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Why Canopy Growth Corp. Is Suddenly Less Volatile

Canopy Growth Corp. (TSX:CGC) has now made it to the “big leagues.” In July of this year, the company was added to the Toronto Stock Exchange (TSX) and has experienced a significant run in its stock price. Over the past six months, the company’s stock price is up 220%, experiencing common jumps of over 10% a day. Over the past three weeks, however, the company’s stock has traded within a band of approximately $2, fluctuating up and down in relatively small increments each day.

I’ll be taking a look at why the stock’s volatility over the past month appears to have decreased and what to expect moving forward.

Volatility linked to trading volume

In general, a company’s stock price tends to “find a level” much quicker and stay at a given level for longer as the volume of trading increases on said stock. In other words, if only a few market participants are trading a given stock, and trading in large chunks, the stock price will have a much greater likelihood of jumping around substantially. The bid-ask spread will widen, and things that are not normally seen with traditional blue-chip stocks will occur on a frequent basis (i.e., the aforementioned regular 10% daily jumps in stock price).

For Canopy Growth Corp., we can see that this was indeed the case for the stock up until recently. Trading volumes in September very rarely exceeded one million shares per day, while the average daily trading volume has since jumped to over seven million shares per day. This means that more investors are trading this stock more frequently. Increased eyeballs on a stock generally means better analysis of the underlying company, leading to a market consensus of what the company is worth.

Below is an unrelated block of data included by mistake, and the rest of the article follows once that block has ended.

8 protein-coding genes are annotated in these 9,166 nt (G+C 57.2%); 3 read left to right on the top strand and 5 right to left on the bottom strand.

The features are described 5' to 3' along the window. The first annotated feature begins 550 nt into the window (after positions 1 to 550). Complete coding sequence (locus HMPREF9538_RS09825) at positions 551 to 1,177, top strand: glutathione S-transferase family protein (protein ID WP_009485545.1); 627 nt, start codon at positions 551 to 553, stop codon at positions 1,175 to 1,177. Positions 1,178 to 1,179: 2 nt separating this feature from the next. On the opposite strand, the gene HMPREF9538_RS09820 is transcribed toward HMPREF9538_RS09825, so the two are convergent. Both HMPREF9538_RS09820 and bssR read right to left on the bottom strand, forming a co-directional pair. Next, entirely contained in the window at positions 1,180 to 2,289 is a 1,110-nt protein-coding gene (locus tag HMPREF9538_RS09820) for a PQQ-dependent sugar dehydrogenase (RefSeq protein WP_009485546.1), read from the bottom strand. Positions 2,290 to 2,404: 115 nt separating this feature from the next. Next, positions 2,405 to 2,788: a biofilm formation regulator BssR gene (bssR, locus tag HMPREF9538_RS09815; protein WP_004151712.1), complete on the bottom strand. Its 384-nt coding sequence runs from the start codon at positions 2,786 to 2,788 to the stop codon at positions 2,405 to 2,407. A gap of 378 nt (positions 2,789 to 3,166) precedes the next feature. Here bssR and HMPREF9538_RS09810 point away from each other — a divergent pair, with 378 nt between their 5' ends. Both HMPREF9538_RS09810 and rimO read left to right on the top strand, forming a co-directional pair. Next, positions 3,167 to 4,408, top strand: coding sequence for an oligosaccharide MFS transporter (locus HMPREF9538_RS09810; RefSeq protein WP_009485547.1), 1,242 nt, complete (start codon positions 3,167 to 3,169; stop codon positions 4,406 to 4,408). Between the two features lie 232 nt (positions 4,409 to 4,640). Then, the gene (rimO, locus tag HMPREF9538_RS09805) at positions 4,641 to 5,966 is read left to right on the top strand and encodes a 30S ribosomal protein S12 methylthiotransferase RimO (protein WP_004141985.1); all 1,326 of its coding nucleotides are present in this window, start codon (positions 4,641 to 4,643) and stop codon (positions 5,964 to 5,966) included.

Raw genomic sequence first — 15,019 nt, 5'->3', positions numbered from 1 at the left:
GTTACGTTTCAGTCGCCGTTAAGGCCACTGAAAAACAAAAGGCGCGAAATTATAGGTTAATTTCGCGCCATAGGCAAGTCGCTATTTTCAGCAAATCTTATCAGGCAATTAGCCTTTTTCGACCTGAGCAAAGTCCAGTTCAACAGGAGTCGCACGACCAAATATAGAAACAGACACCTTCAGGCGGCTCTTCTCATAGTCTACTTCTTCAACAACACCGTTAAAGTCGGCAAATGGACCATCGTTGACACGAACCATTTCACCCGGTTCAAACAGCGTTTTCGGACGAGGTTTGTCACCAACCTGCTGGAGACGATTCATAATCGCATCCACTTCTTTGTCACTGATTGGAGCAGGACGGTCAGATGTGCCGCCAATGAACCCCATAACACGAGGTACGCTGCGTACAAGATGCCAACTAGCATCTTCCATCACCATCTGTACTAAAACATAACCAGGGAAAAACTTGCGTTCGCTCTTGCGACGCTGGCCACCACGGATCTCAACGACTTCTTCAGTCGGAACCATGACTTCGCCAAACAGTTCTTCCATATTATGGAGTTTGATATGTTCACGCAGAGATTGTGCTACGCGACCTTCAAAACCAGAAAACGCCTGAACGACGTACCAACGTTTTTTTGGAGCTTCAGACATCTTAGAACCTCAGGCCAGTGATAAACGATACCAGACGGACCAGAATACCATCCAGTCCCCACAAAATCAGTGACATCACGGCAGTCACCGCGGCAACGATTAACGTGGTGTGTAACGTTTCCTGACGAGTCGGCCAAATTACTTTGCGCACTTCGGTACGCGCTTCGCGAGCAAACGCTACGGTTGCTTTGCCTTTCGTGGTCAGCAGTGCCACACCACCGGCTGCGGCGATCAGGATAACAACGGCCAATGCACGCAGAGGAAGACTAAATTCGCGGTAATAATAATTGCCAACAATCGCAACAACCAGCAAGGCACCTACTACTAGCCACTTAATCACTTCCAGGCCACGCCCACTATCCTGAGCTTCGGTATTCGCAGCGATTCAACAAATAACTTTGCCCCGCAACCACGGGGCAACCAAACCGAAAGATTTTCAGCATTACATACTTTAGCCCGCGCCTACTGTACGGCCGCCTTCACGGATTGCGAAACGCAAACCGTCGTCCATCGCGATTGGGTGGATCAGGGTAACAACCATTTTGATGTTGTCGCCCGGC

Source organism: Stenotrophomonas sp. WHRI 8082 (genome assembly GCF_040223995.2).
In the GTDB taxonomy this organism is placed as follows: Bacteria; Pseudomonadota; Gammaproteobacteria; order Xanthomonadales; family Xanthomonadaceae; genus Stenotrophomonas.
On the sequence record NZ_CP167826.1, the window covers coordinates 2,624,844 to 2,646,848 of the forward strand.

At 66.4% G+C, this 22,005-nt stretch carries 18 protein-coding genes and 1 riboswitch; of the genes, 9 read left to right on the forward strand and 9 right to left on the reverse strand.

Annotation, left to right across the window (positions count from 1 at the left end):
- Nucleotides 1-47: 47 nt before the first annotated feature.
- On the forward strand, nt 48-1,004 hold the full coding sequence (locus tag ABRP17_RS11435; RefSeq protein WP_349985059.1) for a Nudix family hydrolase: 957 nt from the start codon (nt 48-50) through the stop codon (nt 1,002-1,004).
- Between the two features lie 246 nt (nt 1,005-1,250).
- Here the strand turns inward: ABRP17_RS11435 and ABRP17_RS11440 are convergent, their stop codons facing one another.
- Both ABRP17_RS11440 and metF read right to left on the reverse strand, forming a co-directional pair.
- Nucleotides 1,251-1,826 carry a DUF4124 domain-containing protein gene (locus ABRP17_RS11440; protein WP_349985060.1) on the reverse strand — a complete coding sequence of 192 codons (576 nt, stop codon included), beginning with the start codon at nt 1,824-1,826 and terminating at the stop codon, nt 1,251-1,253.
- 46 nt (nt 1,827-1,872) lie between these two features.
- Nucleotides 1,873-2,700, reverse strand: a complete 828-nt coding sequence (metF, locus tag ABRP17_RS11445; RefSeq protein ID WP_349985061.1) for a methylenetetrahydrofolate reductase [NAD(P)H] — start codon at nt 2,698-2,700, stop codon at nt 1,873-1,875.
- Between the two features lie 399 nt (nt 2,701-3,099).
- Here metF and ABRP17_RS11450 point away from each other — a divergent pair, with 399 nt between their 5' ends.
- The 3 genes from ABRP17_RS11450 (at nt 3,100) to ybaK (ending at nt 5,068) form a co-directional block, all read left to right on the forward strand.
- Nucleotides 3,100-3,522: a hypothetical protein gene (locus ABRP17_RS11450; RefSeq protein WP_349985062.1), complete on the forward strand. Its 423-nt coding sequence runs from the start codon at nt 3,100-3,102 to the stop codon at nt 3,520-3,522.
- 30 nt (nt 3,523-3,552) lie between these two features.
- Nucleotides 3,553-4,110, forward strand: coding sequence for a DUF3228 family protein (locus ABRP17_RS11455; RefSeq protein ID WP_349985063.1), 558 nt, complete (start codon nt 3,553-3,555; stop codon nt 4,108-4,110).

Deviations from the given market consensus on the value of the company will happen, of course, due to news or announcements that were not foreseen by analysts and traders, but large rapid changes in Canopy Growth Corp.’s stock price are now much less likely to happen. Traders looking for large, quick increases in the value of their equity holdings in CGC may be disappointed moving forward.

Institutional investment

The second reason why the stock price will likely continue to moderate and experience reduced volatility in the long term is the increasing likelihood of substantial institutional investment.

While institutional ownership statistics are not currently available (either because the company has only recently been added to the TSX, or the level of institutional investment is marginal), we can assume that Canadian pension funds and insurance companies will start to look at Canopy Growth Corp. now that the company has passed the $1 billion market capitalization threshold.

Many institutional investors are limited by mandates or covenants that restrict investments of corporations below a certain size. Presumably, Canopy Growth Corp. now has a wider potential shareholder base, meaning further increases in trading volumes (by increasingly more sophisticated traders).

Bottom line

Bask in the glory of Canopy Growth Corp.’s recent 220% six-month growth rate, but don’t expect it to happen again.

This article represents the opinion of the writer, who may disagree with the “official” recommendation position of a Motley Fool premium service or advisor. We’re Motley! Questioning an investing thesis — even one of our own — helps us all think critically about investing and make decisions that help us become smarter, happier, and richer, so we sometimes publish articles that may not be in line with recommendations, rankings or other content.

Fool contributor Chris MacDonald has no position in any stocks mentioned.

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